Lenovo ThinkCentre M75e Review

Oct 25, 2010
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Lenovo ThinkCentre M75e Review

Desktops may not be as fashionable as notebooks these days, but they're still often the most cost-effective way to get significant processing power. Lenovo's ThinkCentre M75e has the grunt, thanks to a 3.0GHz quadcore AMD's Athlon II X4 640 processor, but it also takes up a little less office space thanks to a small form-factor chassis. Has the company struck the ideal balance? Check out the full SlashGear review after the cut.

Like other ThinkCentre workstations, the M75e is a solemn black obelisk that has no truck with unnecessary styling or design. There's room for a single 5.25-inch drive on the fascia and a single 3.5-inch drive on the inside. Taking off the side panel is a simple matter of two screws, and while it's obviously a reasonably tight fit inside, it's all laid out neatly.

Into that reasonably compact desktop case, Lenovo has slotted AMD's Athlon II X4 640 processor running at 3.0GHz and paired with 4GB of DDR3 memory. There's also ATI Radeon HD 3000 graphics, using 256MB of that RAM, together with a DVD burner and a 500GB hard-drive.

Connectivity includes two USB 2.0 ports and audio in/out on the front panel, then a further four USB 3.0 on the back, gigabit ethernet, audio, DVI-D and VGA graphics (both of which can be active simultaneously), serial and two PS/2 ports for keyboard and mouse. There are also four half-height PCI-E slots.

Lenovo is keen to stress the out-of-the-box flexibility of the ThinkCentre M75e, particularly how multi-monitor friendly it is. As standard, it can drive two displays (one DVI-D, one VGA) at the same time, either duplicating or extending the Windows 7 desktop, though the company also offers an optional half-height graphics card with a further two outputs, meaning a total of four displays can be chained off the one PC.

We ran Geekbench on the M75e, a synthetic test of processor and memory performance, and the workstation scored 6145. Very strong processor scores were pulled down by middling memory performance. Still, it's around 1,000 points higher than Intel's 3.2GHz Core i5-650 in the Lenovo M90z (which only had 3GB of memory).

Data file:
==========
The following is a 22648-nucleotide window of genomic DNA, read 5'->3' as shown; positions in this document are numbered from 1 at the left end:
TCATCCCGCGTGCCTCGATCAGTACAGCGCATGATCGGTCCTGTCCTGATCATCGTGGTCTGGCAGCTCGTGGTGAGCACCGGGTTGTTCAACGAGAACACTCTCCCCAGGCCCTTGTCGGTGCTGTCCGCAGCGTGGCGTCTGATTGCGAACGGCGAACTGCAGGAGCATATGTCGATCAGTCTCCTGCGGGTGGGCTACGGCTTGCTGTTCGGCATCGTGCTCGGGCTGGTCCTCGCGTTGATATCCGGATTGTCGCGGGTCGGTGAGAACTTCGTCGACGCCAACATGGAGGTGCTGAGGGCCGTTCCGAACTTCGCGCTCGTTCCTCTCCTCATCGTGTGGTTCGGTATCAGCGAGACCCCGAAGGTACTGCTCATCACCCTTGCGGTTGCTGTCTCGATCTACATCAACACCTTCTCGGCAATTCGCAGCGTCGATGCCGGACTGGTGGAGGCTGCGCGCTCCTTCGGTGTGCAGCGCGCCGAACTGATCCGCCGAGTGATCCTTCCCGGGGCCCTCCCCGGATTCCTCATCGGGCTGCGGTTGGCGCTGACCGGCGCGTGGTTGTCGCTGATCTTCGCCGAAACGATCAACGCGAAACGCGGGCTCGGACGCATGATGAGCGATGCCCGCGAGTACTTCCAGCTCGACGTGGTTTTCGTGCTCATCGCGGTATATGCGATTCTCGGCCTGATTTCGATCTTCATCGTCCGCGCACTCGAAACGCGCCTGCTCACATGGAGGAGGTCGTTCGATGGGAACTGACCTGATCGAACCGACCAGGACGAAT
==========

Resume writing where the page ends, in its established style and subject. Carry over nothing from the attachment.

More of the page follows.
[sgbenchmark id=124 show=score]

In terms of real-world performance, the M75e is certainly capable of handling Office, web browsing and email. It's not a natural multimedia machine, lacking HDMI connectivity or, indeed, a hefty GPU for video crunching, but the processor is sufficient for general video editing tasks. Lenovo has also worked its "Enhanced Experience" magic on the start-up time, shrinking it down to roughly thirty seconds. How consistent that will be once start-up drivers and apps sink their claws into Windows 7 will remain to be seen.

Our main criticisms of the ThinkCentre M75e are generally byproducts of its SFF chassis. The reduced space leaves little room for cooling, and while the M75e doesn't run hot it can get loud: under load, such as during our benchmark testing, the PC's fan kicked in and was significantly louder than on other desktops or workstations we've reviewed. It seems Lenovo has opted for "quick and noisy" rather than "long and low", since the fan was only running at high speed for short periods.

Our second issue is hard-drive space. With a single 3.5-inch drive bay (though four SATA connectors) we'd like to have seen Lenovo offer larger HDD options than the 500GB maximum supplied on this M75e review unit ($818 from Lenovo direct, or around $680 as the preconfigured 5042A7U from resellers). Considering 3TB drives are on the market now, limiting the ThinkCentre to, at most, just a sixth of that (250GB is fitted as standard) seems short-sighted. There are also no eSATA ports for adding high-speed external drives, nor USB 3.0.

Still, on balance there's plenty to like about the Lenovo ThinkCentre M75e. No, it's not the most glamorous of desktops, nor the most powerful or feature-heavy, but it's also affordable and still manages to pack a solid performance punch. The easy of multi-monitor configuration is useful, and AMD's Athlon II X4 processor is certainly capable of holding its own against the Intel Core i5 competition.


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